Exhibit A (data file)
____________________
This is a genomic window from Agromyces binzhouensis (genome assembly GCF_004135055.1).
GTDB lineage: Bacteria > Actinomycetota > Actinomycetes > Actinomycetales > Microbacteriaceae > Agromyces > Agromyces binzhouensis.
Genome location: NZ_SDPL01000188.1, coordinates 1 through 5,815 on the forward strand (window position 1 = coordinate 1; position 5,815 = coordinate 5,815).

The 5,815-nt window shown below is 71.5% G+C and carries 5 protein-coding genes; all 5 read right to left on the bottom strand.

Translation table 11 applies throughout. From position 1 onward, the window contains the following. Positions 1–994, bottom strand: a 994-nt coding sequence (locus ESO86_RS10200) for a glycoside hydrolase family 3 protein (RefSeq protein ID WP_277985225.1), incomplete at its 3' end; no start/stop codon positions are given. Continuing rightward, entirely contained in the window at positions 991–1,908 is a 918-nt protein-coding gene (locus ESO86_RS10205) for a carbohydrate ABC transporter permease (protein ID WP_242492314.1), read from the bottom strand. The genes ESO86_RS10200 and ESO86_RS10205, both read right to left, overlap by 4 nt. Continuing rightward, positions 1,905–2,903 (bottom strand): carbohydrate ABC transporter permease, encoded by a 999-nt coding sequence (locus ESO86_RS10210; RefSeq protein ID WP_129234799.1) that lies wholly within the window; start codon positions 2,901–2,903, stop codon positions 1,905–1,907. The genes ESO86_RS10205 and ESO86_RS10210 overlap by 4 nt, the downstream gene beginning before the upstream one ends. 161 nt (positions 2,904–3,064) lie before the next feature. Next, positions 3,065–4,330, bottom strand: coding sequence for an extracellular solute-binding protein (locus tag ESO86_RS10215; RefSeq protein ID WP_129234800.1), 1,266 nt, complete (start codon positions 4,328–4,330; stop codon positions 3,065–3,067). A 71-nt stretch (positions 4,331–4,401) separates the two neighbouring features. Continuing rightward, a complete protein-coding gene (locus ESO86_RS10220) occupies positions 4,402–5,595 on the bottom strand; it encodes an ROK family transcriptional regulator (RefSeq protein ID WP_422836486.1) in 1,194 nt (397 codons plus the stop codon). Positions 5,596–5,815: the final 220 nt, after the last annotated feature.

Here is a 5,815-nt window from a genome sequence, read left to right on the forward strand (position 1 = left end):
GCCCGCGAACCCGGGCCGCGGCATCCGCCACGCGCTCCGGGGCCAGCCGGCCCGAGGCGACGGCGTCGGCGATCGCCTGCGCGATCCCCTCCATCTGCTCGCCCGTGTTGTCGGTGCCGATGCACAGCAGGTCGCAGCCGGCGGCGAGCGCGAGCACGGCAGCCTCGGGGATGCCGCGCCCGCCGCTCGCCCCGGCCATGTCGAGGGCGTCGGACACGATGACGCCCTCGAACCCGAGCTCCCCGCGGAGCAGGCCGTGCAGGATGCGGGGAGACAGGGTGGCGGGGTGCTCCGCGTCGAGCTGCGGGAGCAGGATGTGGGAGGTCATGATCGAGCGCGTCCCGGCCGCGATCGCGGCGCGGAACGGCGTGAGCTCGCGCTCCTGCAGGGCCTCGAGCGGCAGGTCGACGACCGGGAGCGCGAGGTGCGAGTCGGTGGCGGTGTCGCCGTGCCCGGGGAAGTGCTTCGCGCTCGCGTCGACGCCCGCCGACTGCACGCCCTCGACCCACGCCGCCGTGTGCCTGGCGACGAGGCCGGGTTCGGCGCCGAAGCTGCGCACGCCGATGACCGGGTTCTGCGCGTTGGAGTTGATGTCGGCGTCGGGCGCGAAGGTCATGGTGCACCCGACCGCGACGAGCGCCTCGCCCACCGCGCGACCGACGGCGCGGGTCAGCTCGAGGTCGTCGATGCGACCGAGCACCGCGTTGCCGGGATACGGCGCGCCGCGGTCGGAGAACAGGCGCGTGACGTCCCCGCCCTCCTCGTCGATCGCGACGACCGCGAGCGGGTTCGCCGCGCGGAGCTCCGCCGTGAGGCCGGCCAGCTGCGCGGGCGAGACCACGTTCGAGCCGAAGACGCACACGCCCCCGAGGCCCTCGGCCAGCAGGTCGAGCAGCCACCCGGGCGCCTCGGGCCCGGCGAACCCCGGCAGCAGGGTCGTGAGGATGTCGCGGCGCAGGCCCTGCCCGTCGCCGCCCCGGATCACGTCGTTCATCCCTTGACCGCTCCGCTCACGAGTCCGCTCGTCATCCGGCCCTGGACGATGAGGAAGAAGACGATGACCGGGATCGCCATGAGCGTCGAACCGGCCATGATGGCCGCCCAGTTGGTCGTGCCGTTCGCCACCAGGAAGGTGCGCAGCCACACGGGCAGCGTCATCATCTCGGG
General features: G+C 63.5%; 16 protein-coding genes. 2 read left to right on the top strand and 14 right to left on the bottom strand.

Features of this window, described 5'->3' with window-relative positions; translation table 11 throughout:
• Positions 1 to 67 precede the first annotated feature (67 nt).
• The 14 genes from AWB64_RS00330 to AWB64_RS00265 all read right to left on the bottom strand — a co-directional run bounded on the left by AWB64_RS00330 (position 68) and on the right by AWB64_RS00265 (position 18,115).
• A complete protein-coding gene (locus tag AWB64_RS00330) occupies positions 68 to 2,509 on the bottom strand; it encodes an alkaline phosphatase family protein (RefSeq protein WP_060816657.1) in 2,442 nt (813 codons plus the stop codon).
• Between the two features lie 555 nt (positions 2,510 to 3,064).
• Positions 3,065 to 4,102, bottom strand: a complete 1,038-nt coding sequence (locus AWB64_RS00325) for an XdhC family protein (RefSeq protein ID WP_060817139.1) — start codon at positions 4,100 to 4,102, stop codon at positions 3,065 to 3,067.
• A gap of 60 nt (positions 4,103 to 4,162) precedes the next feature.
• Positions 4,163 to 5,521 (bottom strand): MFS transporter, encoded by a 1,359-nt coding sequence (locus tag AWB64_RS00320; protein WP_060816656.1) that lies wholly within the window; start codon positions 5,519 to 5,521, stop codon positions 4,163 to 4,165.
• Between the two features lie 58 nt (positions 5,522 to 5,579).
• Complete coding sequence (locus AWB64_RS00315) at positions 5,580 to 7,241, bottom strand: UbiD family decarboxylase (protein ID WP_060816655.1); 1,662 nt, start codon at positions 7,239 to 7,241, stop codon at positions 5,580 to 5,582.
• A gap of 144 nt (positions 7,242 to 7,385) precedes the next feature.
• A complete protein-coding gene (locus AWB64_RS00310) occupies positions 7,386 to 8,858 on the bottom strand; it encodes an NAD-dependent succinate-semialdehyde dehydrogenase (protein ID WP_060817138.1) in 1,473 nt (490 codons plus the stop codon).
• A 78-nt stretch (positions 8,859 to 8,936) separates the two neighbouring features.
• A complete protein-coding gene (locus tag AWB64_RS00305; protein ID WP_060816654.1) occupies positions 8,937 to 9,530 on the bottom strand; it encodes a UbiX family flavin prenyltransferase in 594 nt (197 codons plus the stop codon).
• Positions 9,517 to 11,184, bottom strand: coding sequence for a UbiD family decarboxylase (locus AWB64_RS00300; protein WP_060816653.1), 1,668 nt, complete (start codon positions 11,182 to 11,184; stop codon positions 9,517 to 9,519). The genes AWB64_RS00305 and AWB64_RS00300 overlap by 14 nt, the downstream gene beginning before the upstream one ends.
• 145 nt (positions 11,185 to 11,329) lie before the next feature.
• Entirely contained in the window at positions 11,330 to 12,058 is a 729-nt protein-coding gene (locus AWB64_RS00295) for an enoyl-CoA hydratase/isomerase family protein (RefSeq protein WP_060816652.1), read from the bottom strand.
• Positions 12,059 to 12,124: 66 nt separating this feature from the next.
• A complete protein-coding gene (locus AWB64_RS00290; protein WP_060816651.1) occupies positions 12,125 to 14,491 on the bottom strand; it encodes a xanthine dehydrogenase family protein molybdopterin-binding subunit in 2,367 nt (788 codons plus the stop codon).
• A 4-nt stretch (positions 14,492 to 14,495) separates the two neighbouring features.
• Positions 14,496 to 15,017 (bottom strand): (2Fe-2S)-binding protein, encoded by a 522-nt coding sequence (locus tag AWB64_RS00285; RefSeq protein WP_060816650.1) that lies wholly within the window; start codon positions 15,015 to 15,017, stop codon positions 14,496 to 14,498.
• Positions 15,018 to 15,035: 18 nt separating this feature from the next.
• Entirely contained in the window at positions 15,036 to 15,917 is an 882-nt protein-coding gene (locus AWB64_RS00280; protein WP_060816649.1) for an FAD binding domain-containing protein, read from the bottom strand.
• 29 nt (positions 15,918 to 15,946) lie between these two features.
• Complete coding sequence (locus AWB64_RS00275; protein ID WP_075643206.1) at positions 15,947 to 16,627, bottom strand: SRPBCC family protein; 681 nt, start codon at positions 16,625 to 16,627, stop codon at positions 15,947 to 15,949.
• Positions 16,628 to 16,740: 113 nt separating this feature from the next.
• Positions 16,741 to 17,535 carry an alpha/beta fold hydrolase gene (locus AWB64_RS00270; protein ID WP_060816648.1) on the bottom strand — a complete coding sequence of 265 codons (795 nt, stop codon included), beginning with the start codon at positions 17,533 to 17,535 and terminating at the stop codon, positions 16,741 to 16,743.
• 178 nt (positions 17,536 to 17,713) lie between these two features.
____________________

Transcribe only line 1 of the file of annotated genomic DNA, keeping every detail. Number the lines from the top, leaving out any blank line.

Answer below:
This is a genomic window from Agromyces binzhouensis (genome assembly GCF_004135055.1).